December 30, 2012
0440 CROATIA (Zadar) - The Collegiate Church from Pag
Pag Island is a Croatian island, with 60 km long and between 2 and 10 km wide, belonging to the north Dalmatian archipelago, located in the northern Adriatic Sea. The island is best known for its pungent Pag cheese (Paski Sir), and the delicious Pag lamb naturally flavoured with the salty grass that feeds the sheep, but also for its salt production, for the Pag lace. It is linked to the mainland by bridge as well as by ferry lines.
Pag Island manages a curious blend of modern and traditional culture. The town of Novalja in the north is known for its wild, beach-driven nightlife while other parts of Pag Town enthusiastically celebrates the local festivals that have endured for centuries. Pag Town is the largest town on the island (3,121 inhabitants) and is within easy reach of Zadar. It was established in the 15th century and the narrow, stone streets retain a distinctly medieval flavor. The mediaeval Pag emerged near the salterns where the abandoned Old Town used to be, 3 km south of the present location.
In 976, the Croatian king Stjepan Držislav took Pag from the Byzantine authority, and in 1244 Béla IV granted Pag the status of a free royal town. Ludovic I acknowledged the full autonomy of the town in 1376, but in the battles against Zadar (1394) it suffered a heavy devastation, and the inhabitants moved to the present location. In 1403, Ladislaus of Naples sold his share of Dalmatia, Pag included, to Venice and thus sentenced Pag to a centuries-long life under the Venetian rule. During WWII, a concentration camp was set up on the island by the Ustaše regime, which held about 8,500 people. When the Ustaše learned in 1941 that the island was to be transferred to Italian control, they killed all of the prisoners.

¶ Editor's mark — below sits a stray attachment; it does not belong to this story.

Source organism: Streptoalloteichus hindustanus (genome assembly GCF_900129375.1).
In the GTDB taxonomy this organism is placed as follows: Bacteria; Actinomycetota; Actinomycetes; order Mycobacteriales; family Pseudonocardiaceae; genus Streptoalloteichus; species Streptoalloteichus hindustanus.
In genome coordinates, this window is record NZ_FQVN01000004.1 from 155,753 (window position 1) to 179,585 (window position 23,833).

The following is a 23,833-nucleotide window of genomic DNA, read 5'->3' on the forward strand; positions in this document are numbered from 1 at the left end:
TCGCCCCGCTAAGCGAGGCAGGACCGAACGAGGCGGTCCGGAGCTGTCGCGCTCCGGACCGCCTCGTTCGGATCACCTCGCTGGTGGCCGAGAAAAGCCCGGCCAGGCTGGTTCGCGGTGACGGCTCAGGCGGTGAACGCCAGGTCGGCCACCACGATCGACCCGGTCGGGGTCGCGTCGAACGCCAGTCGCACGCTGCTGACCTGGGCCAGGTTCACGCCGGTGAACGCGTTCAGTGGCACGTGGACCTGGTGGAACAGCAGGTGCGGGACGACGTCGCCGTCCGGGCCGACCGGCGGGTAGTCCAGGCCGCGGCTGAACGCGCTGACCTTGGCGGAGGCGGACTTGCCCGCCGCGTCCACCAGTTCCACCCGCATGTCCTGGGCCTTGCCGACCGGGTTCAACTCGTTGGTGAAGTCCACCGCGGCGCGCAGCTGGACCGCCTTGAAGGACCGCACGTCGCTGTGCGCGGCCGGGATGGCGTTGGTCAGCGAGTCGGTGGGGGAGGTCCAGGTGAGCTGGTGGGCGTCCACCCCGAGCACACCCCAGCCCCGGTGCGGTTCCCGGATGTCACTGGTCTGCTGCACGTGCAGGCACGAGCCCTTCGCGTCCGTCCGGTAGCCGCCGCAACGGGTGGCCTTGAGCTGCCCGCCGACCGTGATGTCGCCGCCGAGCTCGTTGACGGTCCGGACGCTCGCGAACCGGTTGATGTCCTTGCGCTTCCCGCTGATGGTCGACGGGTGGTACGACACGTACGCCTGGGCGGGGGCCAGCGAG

The Collegiate Church, Church of St. Mary (in the image), is a three-nave basilica with three apses. The front is decorated with a Gothic portal, a Renaissance rosette and unfinished figures of the saints. In 1466 Juraj Dalmatinac became supervisor of the construction works, while the building itself was carried out by his disciples. Finished not before the beginning of the 16th century; it was restored in the 18th century. The church accommodates valuable works of art: the altar painting Our Lady of the Rosary, a Gothic wooden cross from the 12th century, and the silver processional crucifix and reliquaries. The bell tower with its present height was erected in 1526.
About the stamp
The stamp was issued on November 24, 2011 in 100,000 copies with the occasion of New Year 2012. The artwork belongs to the 2011’s winner of the competition for the most beautiful visual art presentation of the theme of snowflakes’ dance, Barbara Tomorad, from the Elementary School Marija Bistrica in Marija Bistrica. Željka Čorak wrote in the stamp's presentation posted on the Hrvatska pošta official website: "Her colours are not the whiteness and blueness, her suggestion is neither stillness nor tranquillity. She has warmed up her background in brown and rosy tones; she has marked the orbits of dance by bright yellow and greenish spirals. The small stars are coloured, blue, red and all colours they can be, as if seen under coloured reflector rays on stage."
This is a post for Sunday Stamps #103, run by Viridian from Viridian’s Postcard Blog. The theme of this week is Anything you wish. Click on the button to visit Viridian’s blog and all the other participants.
Pag (town) - Wikipedia
Pag town - Croatia Traveller
The Island of Pag - Find-Croatia
New Year 2012 stamp - Hrvatska pošta official website
sender: Dragan Buškulić (direct swap)
sent from Rijeka (Croatia), on 23.08.2012